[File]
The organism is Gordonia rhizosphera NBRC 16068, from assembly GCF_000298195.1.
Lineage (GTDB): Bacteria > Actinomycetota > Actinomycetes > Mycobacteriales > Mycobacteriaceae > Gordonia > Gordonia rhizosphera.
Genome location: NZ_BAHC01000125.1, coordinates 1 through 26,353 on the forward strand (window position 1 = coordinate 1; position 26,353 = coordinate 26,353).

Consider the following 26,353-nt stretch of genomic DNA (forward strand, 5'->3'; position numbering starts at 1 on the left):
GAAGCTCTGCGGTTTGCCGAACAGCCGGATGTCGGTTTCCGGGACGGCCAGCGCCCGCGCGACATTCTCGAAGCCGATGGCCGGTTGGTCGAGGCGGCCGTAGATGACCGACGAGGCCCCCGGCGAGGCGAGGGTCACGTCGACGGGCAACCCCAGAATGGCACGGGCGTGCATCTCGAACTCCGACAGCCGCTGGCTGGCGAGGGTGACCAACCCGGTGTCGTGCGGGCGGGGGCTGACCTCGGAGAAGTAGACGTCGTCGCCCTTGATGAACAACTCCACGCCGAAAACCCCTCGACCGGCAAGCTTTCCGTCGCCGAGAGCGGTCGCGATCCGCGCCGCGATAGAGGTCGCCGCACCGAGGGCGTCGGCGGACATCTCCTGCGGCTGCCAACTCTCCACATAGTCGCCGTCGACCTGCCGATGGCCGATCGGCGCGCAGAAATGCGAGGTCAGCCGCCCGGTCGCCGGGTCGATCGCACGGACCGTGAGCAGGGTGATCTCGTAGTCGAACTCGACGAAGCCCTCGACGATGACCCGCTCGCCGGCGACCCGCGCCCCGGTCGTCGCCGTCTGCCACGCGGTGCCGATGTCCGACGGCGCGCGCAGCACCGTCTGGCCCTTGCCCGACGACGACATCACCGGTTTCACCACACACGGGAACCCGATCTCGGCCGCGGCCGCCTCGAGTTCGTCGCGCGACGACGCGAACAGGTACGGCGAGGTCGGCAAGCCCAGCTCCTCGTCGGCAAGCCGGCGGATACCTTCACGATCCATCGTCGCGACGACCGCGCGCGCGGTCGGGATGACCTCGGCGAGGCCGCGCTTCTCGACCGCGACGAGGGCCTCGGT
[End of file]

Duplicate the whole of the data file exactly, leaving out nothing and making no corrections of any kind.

The organism is Gordonia rhizosphera NBRC 16068, from assembly GCF_000298195.1.
Lineage (GTDB): Bacteria > Actinomycetota > Actinomycetes > Mycobacteriales > Mycobacteriaceae > Gordonia > Gordonia rhizosphera.
Genome location: NZ_BAHC01000125.1, coordinates 1 through 26,353 on the forward strand (window position 1 = coordinate 1; position 26,353 = coordinate 26,353).

Consider the following 26,353-nt stretch of genomic DNA (forward strand, 5'->3'; position numbering starts at 1 on the left):
GAAGCTCTGCGGTTTGCCGAACAGCCGGATGTCGGTTTCCGGGACGGCCAGCGCCCGCGCGACATTCTCGAAGCCGATGGCCGGTTGGTCGAGGCGGCCGTAGATGACCGACGAGGCCCCCGGCGAGGCGAGGGTCACGTCGACGGGCAACCCCAGAATGGCACGGGCGTGCATCTCGAACTCCGACAGCCGCTGGCTGGCGAGGGTGACCAACCCGGTGTCGTGCGGGCGGGGGCTGACCTCGGAGAAGTAGACGTCGTCGCCCTTGATGAACAACTCCACGCCGAAAACCCCTCGACCGGCAAGCTTTCCGTCGCCGAGAGCGGTCGCGATCCGCGCCGCGATAGAGGTCGCCGCACCGAGGGCGTCGGCGGACATCTCCTGCGGCTGCCAACTCTCCACATAGTCGCCGTCGACCTGCCGATGGCCGATCGGCGCGCAGAAATGCGAGGTCAGCCGCCCGGTCGCCGGGTCGATCGCACGGACCGTGAGCAGGGTGATCTCGTAGTCGAACTCGACGAAGCCCTCGACGATGACCCGCTCGCCGGCGACCCGCGCCCCGGTCGTCGCCGTCTGCCACGCGGTGCCGATGTCCGACGGCGCGCGCAGCACCGTCTGGCCCTTGCCCGACGACGACATCACCGGTTTCACCACACACGGGAACCCGATCTCGGCCGCGGCCGCCTCGAGTTCGTCGCGCGACGACGCGAACAGGTACGGCGAGGTCGGCAAGCCCAGCTCCTCGTCGGCAAGCCGGCGGATACCTTCACGATCCATCGTCGCGACGACCGCGCGCGCGGTCGGGATGACCTCGGCGAGGCCGCGCTTCTCGACCGCGACGAGGGCCTCGGT